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Do you know where you are?Do you know where you are?


Knowing where you are is always important, but it's especially important when flying cross-country at night. During a dark night cross-country flight on June 22, 2003, the pilot of a Cessna 210 became disoriented and hit terrain while attempting to land near Carlisle, Arkansas. The pilot was not injured, but the airplane was substantially damaged.

The flight departed Sheridan, Arkansas, at 8:30 pm. The destination was West Memphis, Arkansas, about 200 nautical miles away. During the flight, the pilot passed the City of Pine Bluff, Stuttgart Airport, and the City of Brinkley.

He then followed Interstate 40 toward Forrest City, thinking he saw the lights of Memphis in the distance.

The pilot contacted Memphis Center and requested radar vectors to West Memphis Municipal Airport. The communications were garbled, and positive contact was never established. The pilot also tried unsuccessfully to contact Memphis Approach.

He continued to follow the interstate until he saw what he thought was Airport Road, leading to the West Memphis Airport. He could not see the airport beacon, although he thought he could see the airport hangar and airport environment.

At that point, the pilot could not see the runway threshold lights, but told investigators he "felt very strongly" that the runway was below him. He turned on the landing light, set 30 degrees of flaps, and extended the landing gear. The left wing hit an embankment, which spun the airplane around 180 degrees. The airplane came to rest in a flooded rice field. The accident site was 6 miles from the closest airport (Carlisle Municipal) and 75 miles west-southwest of West Memphis Airport, his intended destination.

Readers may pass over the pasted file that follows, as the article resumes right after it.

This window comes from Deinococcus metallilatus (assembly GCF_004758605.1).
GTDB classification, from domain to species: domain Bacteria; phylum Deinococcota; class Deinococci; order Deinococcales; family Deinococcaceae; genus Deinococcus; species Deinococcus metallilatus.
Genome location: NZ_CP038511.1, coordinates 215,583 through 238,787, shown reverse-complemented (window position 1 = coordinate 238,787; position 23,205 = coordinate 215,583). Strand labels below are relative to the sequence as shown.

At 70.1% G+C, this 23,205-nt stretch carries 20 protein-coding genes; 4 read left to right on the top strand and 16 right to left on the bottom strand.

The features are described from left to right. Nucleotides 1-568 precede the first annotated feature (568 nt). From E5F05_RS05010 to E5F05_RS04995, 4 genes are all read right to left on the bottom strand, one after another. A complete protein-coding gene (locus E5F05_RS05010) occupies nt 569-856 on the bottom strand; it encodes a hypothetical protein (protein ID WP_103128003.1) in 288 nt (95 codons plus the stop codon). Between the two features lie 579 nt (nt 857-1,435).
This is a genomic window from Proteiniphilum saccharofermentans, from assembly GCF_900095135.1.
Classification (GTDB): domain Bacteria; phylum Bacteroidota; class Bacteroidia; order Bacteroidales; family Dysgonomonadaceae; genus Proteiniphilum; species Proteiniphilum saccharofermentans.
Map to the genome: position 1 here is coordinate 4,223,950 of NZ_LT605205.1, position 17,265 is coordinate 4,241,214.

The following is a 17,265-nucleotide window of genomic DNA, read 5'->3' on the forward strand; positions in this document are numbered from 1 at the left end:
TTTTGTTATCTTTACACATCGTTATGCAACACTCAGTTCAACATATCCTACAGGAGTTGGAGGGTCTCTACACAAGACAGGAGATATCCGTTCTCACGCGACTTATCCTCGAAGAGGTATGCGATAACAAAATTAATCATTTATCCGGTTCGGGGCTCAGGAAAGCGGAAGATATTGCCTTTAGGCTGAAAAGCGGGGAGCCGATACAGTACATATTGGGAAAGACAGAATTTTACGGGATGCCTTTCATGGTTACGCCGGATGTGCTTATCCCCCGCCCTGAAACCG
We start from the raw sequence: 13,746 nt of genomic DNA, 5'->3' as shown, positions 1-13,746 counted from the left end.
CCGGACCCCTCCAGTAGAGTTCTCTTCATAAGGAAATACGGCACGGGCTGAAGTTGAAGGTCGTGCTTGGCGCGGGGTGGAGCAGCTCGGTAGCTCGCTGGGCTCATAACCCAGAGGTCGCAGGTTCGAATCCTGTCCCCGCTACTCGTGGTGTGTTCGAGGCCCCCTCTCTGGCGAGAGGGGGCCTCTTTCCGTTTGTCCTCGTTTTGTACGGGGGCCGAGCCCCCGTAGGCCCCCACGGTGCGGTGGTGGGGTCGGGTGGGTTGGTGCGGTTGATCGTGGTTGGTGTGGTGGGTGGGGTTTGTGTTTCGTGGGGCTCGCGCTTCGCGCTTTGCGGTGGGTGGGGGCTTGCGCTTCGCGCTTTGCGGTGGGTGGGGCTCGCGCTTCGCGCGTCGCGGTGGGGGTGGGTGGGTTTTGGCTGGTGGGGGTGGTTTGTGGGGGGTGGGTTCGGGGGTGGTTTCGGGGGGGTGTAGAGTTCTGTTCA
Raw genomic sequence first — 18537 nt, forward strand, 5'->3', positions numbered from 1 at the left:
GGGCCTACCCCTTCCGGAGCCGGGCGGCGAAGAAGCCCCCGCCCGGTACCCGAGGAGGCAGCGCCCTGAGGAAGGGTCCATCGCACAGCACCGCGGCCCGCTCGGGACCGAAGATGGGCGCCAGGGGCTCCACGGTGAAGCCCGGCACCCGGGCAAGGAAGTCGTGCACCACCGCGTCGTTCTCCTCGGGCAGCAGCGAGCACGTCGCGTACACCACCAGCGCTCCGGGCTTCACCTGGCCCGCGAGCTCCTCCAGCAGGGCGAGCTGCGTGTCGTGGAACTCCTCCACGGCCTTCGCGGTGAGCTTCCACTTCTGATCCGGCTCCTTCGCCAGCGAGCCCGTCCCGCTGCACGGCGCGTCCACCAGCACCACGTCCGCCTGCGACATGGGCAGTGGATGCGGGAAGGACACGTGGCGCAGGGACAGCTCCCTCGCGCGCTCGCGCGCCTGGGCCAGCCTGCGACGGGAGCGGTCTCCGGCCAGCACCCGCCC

The pilot had more than 3,000 hours of total time, 30 of which were at night.

The NTSB determined the cause of this accident was the pilot's improper in-flight decision to descend for landing, at night, without the runway environment in sight. Factors included the pilot's disorientation and the dark night condition.

Although this pilot thought he knew his location, he was clearly lost. Good flight planning would have prevented this accident, but sometimes the unforeseen still happens. The AOPA Air Safety Institute suggests in its Say Intentions Online Course that lost pilots:

  • Climb — this will enhance communications, radar detection, and direction finding.
  • Squawk — 7700 if unable to establish communications, or your assigned discrete code if in contact with ATC.
  • Communicate — transmit an emergency or urgent message and comply with ATC's instructions, if able.

Accident reports can be found in ASI's accident database.